Mueller was appointed under Justice Department regulations promulgated in 1999 after the independent counsel statute expired. These regulations allow the attorney general to appoint “a lawyer with a reputation for integrity and impartial decisionmaking, and with appropriate experience” from outside the Justice Department to focus on a particular matter or issue. Special counsels are the caped crusaders of the Justice Department, but they don’t work completely outside the chain of command. Department regulations subordinate special counsels to the attorney general, although in this case it’s hard to imagine Sessions (who, again, has recused himself) or Rosenstein countermanding the requests or actions of Mueller.
The brevity and terse language of Rosenstein’s memo appointing Mueller evokes the relatively brief operations orders used by generals like Dwight Eisenhower during World War II: Do what you think needs to be done to secure your objective.
Rosenstein’s order commands Mueller to “conduct the investigation confirmed by then–FBI Director James B. Comey in testimony before the House Permanent Select Committee on Intelligence on March 20,” alluding to an ongoing Justice Department matter whose full scope remains known only to those inside the department. However, Rosenstein’s memo does broadly define this matter as including:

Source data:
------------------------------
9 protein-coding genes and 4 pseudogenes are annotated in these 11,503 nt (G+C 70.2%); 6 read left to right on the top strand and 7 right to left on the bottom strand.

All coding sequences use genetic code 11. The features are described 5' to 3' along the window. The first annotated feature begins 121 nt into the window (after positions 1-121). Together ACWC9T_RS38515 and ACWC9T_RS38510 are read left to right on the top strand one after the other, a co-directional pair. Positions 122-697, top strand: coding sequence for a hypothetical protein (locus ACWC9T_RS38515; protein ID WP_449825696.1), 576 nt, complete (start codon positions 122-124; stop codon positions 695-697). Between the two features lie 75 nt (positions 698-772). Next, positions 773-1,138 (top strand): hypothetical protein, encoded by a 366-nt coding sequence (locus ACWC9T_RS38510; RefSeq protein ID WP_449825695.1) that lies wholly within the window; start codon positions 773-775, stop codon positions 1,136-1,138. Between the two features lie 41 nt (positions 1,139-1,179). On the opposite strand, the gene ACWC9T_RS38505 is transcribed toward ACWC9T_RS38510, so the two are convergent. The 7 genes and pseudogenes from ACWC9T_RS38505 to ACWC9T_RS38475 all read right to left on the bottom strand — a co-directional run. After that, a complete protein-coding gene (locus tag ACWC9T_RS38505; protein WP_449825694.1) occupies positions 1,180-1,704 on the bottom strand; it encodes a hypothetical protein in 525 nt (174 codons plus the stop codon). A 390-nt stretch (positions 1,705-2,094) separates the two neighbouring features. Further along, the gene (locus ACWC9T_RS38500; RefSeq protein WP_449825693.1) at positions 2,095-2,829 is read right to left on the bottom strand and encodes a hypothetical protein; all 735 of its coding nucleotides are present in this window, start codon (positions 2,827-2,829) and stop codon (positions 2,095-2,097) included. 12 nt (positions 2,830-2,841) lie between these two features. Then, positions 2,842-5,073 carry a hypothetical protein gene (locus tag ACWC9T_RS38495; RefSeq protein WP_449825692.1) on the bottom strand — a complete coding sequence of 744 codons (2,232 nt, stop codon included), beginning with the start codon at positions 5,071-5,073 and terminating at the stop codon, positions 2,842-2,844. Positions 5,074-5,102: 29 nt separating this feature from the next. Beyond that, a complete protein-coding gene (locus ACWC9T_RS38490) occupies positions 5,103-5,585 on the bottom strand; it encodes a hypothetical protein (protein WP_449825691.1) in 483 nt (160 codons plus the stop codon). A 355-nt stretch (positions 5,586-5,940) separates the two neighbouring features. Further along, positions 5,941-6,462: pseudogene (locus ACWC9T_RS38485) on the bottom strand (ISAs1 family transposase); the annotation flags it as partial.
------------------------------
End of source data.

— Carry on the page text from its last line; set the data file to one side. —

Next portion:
(i) any links and/or coordination between the Russian government and individuals associated with the campaign of President Donald Trump; and
(ii) any matters that arose or may arise directly from the investigation; and
(iii) any other matters within the scope of 28 C.F.R. 600.4(a)
While the first section appears to narrow Mueller’s sights, the second opens the door for him to conduct a more-expansive inquiry, one that could potentially include Trump’s firing of Sally Yates and Comey; communications between White House leaders and the Justice Department about the latter’s investigations; and national security actions taken (or not taken) that relate to these matters, like Flynn’s reported slow-pedaling of a military operation in Syria after taking a huge payment from a company related to the Turkish government.